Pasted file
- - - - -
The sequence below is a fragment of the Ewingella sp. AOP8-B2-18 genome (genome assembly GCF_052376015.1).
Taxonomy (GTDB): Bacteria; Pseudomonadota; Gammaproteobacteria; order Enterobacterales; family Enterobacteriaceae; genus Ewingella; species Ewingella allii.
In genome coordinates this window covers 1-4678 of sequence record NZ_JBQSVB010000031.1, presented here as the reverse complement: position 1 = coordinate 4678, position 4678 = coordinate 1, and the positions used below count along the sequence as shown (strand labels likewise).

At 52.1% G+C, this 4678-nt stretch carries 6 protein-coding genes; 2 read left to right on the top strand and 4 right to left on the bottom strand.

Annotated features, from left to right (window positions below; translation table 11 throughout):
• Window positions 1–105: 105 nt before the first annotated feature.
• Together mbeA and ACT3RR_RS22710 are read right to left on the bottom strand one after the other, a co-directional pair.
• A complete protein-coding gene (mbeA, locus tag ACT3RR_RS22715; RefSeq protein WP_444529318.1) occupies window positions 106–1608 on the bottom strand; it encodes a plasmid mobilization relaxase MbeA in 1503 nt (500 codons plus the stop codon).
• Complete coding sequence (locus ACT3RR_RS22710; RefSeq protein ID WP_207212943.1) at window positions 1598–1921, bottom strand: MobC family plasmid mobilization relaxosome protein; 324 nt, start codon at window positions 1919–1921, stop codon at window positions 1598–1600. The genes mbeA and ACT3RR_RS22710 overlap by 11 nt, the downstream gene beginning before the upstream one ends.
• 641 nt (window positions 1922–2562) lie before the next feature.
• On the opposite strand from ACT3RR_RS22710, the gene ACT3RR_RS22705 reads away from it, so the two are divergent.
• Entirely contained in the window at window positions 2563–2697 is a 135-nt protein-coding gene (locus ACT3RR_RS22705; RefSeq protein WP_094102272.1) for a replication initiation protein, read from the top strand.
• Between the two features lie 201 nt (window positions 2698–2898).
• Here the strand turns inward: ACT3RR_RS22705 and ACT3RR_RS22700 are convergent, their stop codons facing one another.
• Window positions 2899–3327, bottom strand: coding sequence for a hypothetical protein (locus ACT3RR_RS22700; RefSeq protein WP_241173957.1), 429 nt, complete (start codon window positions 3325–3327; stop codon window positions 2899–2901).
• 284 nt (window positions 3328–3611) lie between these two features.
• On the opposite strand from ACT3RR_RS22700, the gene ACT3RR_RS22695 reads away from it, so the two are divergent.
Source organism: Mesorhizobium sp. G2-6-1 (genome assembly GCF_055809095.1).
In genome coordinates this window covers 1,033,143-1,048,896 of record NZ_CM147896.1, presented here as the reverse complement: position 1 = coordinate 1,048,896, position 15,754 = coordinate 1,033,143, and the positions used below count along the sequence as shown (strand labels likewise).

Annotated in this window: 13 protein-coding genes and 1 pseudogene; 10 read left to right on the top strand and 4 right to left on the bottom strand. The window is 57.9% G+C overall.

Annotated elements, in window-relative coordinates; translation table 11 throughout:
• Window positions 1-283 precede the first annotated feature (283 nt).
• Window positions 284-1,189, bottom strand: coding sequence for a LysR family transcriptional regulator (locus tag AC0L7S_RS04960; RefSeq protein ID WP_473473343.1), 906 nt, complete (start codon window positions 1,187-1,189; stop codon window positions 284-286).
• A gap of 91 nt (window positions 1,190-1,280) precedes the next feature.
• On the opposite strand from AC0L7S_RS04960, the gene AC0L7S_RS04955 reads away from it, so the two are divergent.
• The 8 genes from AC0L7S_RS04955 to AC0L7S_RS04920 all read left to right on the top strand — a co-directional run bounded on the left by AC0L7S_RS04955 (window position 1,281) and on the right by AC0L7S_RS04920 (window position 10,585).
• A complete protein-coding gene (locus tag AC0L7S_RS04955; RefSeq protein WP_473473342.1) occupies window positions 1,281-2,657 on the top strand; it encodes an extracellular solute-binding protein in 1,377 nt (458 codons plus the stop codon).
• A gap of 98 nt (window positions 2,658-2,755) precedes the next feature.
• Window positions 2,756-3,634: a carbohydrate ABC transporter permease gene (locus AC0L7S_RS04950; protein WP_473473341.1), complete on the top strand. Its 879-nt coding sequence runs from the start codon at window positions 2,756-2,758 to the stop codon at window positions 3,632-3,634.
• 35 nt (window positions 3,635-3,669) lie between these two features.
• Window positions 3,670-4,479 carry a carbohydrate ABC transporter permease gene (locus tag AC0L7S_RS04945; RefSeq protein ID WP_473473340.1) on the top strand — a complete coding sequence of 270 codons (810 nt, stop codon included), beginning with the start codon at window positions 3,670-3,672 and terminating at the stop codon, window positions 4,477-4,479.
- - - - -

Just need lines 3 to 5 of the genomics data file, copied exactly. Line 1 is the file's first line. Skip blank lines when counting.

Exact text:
In genome coordinates this window covers 1-4678 of sequence record NZ_JBQSVB010000031.1, presented here as the reverse complement: position 1 = coordinate 4678, position 4678 = coordinate 1, and the positions used below count along the sequence as shown (strand labels likewise).

At 52.1% G+C, this 4678-nt stretch carries 6 protein-coding genes; 2 read left to right on the top strand and 4 right to left on the bottom strand.

Annotated features, from left to right (window positions below; translation table 11 throughout):